Cognitive Functioning: The PPVT-IV is a measure of receptive vocabulary. Scores on the PPVT-IV correlate fairly strongly with overall verbal intelligence, but it must be remembered that this is not a comprehensive intelligence test, so the results are only suggestive of anything other than the extent of the test-taker’s word knowledge. Mr. MacTivity obtained a standard score of 108, an average-range result corresponding to the 70th percentile of the population.
Personality Structure and Dynamics: Mr. MacTivity’s EPQ-R results place him in the Average range on Extraversion, the High range on Neuroticism, and the Low Average range on Psychoticism. These results suggest that he is a pleasant person who suffers more than most from negative emotions such as anxiety, depression, or guilt, and may have difficulty adjusting when confronted with stressful circumstances.
Mr. MacTivity’s RISB score of 148 indicates that he is experiencing some adjustment problems at this time. Qualitative analysis of the RISB protocol suggests several themes:
· Considerable concern over his current life situation and future prospects (e.g., “Other people seem to be more successful than me,” “The future seems clouded and uncertain,” “I can’t seem to make progress in life”);
· Concern for his mother’s emotional state (“Back home my mother is always sad”) mingled with frustration over the obligation he feels toward her (“I wish I could just move away without feeling guilty over my mom being left alone”);
· A mixture of sentimental recollections from childhood (“When I was a child I played happily with the other kids”) with regrets for how things since then have worsened (“In high school I never stood out;” “What pains me is how life seems to go downhill as you grow up”);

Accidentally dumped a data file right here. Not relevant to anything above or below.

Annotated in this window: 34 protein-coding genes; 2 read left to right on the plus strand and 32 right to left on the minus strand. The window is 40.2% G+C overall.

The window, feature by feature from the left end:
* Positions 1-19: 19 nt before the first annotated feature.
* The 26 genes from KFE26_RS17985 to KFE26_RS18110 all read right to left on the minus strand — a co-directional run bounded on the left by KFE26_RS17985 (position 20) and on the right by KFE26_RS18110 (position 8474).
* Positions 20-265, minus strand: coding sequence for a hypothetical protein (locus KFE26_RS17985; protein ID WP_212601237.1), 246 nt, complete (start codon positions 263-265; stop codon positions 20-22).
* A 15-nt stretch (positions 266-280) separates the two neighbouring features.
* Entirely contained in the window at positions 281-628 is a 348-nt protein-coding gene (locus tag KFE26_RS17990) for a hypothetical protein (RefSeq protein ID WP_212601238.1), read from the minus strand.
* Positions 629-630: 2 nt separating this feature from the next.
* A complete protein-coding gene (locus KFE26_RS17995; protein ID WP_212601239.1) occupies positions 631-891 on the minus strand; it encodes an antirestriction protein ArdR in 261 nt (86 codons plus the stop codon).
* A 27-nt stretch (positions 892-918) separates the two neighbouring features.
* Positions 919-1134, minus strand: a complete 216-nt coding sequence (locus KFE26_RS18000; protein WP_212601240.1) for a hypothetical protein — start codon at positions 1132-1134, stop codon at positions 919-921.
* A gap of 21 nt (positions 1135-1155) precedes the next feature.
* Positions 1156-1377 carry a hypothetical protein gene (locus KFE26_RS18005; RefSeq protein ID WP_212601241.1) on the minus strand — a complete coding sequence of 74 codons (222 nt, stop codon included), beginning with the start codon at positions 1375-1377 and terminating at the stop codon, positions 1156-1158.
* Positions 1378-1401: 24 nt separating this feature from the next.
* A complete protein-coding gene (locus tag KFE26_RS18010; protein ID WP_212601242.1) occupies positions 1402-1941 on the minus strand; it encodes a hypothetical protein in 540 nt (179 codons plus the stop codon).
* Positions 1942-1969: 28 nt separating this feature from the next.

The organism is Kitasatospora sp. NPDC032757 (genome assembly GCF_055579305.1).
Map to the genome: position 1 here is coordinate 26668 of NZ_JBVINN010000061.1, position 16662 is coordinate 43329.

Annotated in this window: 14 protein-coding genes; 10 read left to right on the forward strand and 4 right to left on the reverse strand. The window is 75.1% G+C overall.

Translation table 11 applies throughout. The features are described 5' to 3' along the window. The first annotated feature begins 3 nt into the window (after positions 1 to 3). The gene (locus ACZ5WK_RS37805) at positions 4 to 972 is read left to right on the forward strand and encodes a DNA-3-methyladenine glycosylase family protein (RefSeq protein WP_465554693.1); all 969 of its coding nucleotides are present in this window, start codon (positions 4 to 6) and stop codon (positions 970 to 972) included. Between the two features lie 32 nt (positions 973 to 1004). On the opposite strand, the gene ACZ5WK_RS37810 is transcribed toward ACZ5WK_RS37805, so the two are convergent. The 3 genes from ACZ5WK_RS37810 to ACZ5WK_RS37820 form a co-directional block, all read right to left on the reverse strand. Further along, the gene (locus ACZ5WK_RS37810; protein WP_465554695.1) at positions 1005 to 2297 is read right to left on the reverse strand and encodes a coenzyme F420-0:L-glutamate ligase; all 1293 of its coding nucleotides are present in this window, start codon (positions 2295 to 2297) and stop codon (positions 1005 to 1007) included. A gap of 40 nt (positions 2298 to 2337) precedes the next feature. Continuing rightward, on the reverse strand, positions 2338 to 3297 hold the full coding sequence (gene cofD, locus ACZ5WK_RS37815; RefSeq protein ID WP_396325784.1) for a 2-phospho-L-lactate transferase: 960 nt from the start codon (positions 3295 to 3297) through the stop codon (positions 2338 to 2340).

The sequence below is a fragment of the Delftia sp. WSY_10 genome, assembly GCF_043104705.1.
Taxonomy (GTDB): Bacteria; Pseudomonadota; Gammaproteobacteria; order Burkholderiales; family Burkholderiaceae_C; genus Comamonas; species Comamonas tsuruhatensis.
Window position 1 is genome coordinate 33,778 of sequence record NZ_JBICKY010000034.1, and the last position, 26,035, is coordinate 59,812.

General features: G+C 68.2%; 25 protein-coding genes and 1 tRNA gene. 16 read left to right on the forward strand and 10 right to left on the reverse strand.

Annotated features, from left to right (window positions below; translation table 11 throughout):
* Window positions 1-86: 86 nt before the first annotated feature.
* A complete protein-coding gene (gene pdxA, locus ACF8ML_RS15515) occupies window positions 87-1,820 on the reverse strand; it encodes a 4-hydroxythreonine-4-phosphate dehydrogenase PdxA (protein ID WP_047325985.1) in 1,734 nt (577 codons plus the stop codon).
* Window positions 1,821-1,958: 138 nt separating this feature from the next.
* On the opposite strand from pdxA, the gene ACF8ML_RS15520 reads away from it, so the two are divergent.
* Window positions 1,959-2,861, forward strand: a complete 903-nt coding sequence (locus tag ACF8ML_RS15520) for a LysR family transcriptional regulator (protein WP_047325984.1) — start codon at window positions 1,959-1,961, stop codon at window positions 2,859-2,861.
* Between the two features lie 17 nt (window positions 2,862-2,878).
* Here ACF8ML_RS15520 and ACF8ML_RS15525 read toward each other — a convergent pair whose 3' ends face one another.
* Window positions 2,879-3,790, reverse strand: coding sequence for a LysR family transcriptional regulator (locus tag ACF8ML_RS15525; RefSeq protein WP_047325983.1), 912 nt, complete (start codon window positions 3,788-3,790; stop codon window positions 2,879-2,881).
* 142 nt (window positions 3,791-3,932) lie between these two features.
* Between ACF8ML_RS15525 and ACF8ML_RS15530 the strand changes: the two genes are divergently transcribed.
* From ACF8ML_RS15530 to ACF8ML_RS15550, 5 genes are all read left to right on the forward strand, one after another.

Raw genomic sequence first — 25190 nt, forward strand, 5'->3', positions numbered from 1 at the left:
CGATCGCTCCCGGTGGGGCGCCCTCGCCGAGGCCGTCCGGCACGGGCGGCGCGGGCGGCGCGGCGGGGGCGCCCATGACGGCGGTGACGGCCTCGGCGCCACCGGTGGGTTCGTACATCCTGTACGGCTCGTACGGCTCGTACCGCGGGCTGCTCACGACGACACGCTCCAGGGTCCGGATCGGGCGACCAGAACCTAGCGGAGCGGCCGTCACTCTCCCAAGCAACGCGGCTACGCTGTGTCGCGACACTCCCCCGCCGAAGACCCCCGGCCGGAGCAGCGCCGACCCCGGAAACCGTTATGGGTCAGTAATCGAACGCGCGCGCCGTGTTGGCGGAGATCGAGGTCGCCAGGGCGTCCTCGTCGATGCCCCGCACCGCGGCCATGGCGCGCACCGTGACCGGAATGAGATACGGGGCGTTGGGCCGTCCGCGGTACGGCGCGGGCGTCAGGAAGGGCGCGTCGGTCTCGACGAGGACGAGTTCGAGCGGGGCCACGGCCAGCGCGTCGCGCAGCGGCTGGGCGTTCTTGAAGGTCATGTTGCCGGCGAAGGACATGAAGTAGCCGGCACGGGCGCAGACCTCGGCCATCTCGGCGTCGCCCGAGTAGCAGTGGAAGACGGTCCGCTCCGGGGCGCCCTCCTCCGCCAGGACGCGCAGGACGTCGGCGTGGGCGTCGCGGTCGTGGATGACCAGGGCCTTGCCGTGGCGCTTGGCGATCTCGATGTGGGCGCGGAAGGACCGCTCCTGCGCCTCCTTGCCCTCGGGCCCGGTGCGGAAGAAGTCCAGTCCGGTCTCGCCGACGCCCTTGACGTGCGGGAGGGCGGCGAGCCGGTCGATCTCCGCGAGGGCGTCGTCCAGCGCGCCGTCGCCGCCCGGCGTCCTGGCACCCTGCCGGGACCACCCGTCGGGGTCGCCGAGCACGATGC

· High levels of anxiety (e.g., “I feel nervous and shaky a lot of the time,” “My nerves frankly could be a lot stronger than they are”).
It will be noted that these themes overlap with both his life history (as obtained via interview) and his self-reported personality traits.
Summary and Recommendations: Mr. MacTivity may be described as a kind, gentle young man who functions adequately but suffers from chronic anxiety and inhibitions. There may be some familial vulnerability to negative emotionality, but his specific problems appear to stem from his father’s traumatic abandonment of the family when the boy was on the threshold of major life transitions. The successive departures of his elder siblings reinforced this sense of abandonment and cast him in the role of dutiful son, attending to his mother’s emotional needs as much as to his own. He has been unable to accept the role of a competitive, ambitious youth or young man (perhaps due to a rejection of his father’s self-centered life decision) and has fallen into a circumscribed life pattern. It is important to emphasize that this does not imply significant psychological disorder; he is able to manage work, school, and some kind of social life. But he is understandably dissatisfied with his current situation. Mr. MacTivity would be a good candidate for either insight-oriented psychotherapy or cognitive-behavioral treatment; either could help him to break free of his inhibitions and pursue a more gratifying life.
Upload your practice assessments here. In addition to your report, make sure to include copies of the EPQ-R and RISB protocols (showing your scoring) and the notes you took on the psychosocial interview – in other words, all the raw data on which your report is based.